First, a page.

ACHI Audio Conference

Priority Setting for
Community Benefit
Melissa Biel, RN, DPA
Biel Consulting
July 9, 2009

Session Objectives
 Discuss the process of selection of

community programs based on
community health needs.
 Understand and apply a variety of

methods for setting community
benefit priorities based on identified
community needs.

Community Benefit
CHA/VHA Definition
 Encompasses a full range of services

and activities provided by nonprofit
hospitals to address the symptoms and
causes of health-related concerns.
 A planned, managed and measured
approach to meeting identified
community health needs.
 Implies collaboration with the community

to benefit residents by improving health
and quality of life.

Community Needs Resources Financial – Staff – Time .

.asacb.Community Benefit Goal (ASACB – www.org) To make optimal use of limited charitable resources to address unmet health-related needs.

Community Benefit Planning and Implementation  Reduce health disparities  Reduce health care costs  Enhance community problem solving capacity .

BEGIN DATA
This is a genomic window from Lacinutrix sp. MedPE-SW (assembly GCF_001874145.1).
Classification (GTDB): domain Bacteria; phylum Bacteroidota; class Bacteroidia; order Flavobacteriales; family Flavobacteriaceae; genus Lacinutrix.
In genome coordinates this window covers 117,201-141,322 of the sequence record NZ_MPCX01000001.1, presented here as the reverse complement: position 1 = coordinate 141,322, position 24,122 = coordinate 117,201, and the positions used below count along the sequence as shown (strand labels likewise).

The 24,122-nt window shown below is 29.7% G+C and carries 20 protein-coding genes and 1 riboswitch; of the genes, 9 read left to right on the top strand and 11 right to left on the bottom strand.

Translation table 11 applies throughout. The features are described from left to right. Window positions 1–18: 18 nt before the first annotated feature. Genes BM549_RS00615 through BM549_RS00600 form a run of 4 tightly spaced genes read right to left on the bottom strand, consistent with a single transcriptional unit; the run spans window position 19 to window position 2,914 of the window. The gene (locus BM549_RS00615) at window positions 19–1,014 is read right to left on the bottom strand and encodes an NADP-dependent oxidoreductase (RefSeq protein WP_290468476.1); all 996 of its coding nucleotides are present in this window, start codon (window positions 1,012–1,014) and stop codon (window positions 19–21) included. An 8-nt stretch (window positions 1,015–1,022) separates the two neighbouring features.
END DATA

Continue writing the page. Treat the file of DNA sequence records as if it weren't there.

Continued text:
From Assessment to Plan Needs Assessment  Priorities  Programs  Community Benefit Plan .

.  Show evidence of high prevalence or severity of health concerns.Needs Assessment  Communities with DUHN (disproportionate unmet health need) are identified and documented in the community needs assessment.  Identify geographic areas where residents are faced with multiple health problems and have limited access to health care.

From Assessment to Plan  Needs Assessment Priorities  Programs  Community Benefit Plan .

and one of the most neglected. .  Establish explicit criteria and process used by community benefit committee and staff to select priority program areas of focus.Priorities (1)  Priority setting for the selection of program content areas is one of the most important steps in the community assessment process.